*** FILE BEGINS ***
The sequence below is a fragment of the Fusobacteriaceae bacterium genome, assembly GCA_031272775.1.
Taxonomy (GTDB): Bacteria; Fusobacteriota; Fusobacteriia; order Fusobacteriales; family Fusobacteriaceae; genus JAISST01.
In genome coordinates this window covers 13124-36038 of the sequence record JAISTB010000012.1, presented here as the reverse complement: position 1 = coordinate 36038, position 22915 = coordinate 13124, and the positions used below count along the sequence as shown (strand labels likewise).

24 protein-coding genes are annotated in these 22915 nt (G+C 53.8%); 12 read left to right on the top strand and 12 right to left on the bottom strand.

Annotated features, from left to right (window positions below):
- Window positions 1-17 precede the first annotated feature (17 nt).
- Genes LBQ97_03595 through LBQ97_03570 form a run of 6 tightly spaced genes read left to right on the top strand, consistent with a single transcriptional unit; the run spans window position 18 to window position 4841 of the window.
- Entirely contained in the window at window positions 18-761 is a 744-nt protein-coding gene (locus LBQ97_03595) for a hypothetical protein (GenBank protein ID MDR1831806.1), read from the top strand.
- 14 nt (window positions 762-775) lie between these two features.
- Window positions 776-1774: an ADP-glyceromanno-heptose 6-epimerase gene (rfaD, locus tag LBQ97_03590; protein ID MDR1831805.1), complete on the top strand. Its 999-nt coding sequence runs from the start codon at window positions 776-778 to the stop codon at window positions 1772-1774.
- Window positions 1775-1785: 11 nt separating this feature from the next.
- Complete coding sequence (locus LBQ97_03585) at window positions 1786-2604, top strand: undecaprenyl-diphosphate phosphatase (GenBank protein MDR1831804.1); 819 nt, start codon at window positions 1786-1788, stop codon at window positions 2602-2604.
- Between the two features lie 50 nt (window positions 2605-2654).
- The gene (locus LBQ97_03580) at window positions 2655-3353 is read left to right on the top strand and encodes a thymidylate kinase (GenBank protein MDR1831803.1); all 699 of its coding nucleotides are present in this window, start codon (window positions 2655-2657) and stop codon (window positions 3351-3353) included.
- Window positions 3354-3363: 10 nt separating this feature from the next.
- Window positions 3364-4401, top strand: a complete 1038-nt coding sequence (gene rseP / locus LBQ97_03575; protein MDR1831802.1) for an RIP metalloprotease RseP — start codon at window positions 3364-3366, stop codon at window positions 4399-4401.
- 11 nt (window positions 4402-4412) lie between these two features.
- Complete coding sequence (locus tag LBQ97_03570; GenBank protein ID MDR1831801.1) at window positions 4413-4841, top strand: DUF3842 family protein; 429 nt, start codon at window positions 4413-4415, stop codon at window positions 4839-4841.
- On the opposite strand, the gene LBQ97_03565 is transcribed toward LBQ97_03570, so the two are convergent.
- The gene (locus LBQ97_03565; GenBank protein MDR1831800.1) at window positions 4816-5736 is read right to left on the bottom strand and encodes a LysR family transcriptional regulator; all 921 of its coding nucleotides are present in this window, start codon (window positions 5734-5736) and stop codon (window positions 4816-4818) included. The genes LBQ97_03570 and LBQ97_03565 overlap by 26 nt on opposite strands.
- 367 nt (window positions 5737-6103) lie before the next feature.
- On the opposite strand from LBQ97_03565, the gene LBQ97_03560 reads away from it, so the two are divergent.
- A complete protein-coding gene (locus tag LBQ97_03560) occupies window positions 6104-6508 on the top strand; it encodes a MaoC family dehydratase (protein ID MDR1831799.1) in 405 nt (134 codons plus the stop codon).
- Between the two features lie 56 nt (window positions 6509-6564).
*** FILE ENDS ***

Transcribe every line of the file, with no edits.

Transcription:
The sequence below is a fragment of the Fusobacteriaceae bacterium genome, assembly GCA_031272775.1.
Taxonomy (GTDB): Bacteria; Fusobacteriota; Fusobacteriia; order Fusobacteriales; family Fusobacteriaceae; genus JAISST01.
In genome coordinates this window covers 13124-36038 of the sequence record JAISTB010000012.1, presented here as the reverse complement: position 1 = coordinate 36038, position 22915 = coordinate 13124, and the positions used below count along the sequence as shown (strand labels likewise).

24 protein-coding genes are annotated in these 22915 nt (G+C 53.8%); 12 read left to right on the top strand and 12 right to left on the bottom strand.

Annotated features, from left to right (window positions below):
- Window positions 1-17 precede the first annotated feature (17 nt).
- Genes LBQ97_03595 through LBQ97_03570 form a run of 6 tightly spaced genes read left to right on the top strand, consistent with a single transcriptional unit; the run spans window position 18 to window position 4841 of the window.
- Entirely contained in the window at window positions 18-761 is a 744-nt protein-coding gene (locus LBQ97_03595) for a hypothetical protein (GenBank protein ID MDR1831806.1), read from the top strand.
- 14 nt (window positions 762-775) lie between these two features.
- Window positions 776-1774: an ADP-glyceromanno-heptose 6-epimerase gene (rfaD, locus tag LBQ97_03590; protein ID MDR1831805.1), complete on the top strand. Its 999-nt coding sequence runs from the start codon at window positions 776-778 to the stop codon at window positions 1772-1774.
- Window positions 1775-1785: 11 nt separating this feature from the next.
- Complete coding sequence (locus LBQ97_03585) at window positions 1786-2604, top strand: undecaprenyl-diphosphate phosphatase (GenBank protein MDR1831804.1); 819 nt, start codon at window positions 1786-1788, stop codon at window positions 2602-2604.
- Between the two features lie 50 nt (window positions 2605-2654).
- The gene (locus LBQ97_03580) at window positions 2655-3353 is read left to right on the top strand and encodes a thymidylate kinase (GenBank protein MDR1831803.1); all 699 of its coding nucleotides are present in this window, start codon (window positions 2655-2657) and stop codon (window positions 3351-3353) included.
- Window positions 3354-3363: 10 nt separating this feature from the next.
- Window positions 3364-4401, top strand: a complete 1038-nt coding sequence (gene rseP / locus LBQ97_03575; protein MDR1831802.1) for an RIP metalloprotease RseP — start codon at window positions 3364-3366, stop codon at window positions 4399-4401.
- 11 nt (window positions 4402-4412) lie between these two features.
- Complete coding sequence (locus tag LBQ97_03570; GenBank protein ID MDR1831801.1) at window positions 4413-4841, top strand: DUF3842 family protein; 429 nt, start codon at window positions 4413-4415, stop codon at window positions 4839-4841.
- On the opposite strand, the gene LBQ97_03565 is transcribed toward LBQ97_03570, so the two are convergent.
- The gene (locus LBQ97_03565; GenBank protein MDR1831800.1) at window positions 4816-5736 is read right to left on the bottom strand and encodes a LysR family transcriptional regulator; all 921 of its coding nucleotides are present in this window, start codon (window positions 5734-5736) and stop codon (window positions 4816-4818) included. The genes LBQ97_03570 and LBQ97_03565 overlap by 26 nt on opposite strands.
- 367 nt (window positions 5737-6103) lie before the next feature.
- On the opposite strand from LBQ97_03565, the gene LBQ97_03560 reads away from it, so the two are divergent.
- A complete protein-coding gene (locus tag LBQ97_03560) occupies window positions 6104-6508 on the top strand; it encodes a MaoC family dehydratase (protein ID MDR1831799.1) in 405 nt (134 codons plus the stop codon).
- Between the two features lie 56 nt (window positions 6509-6564).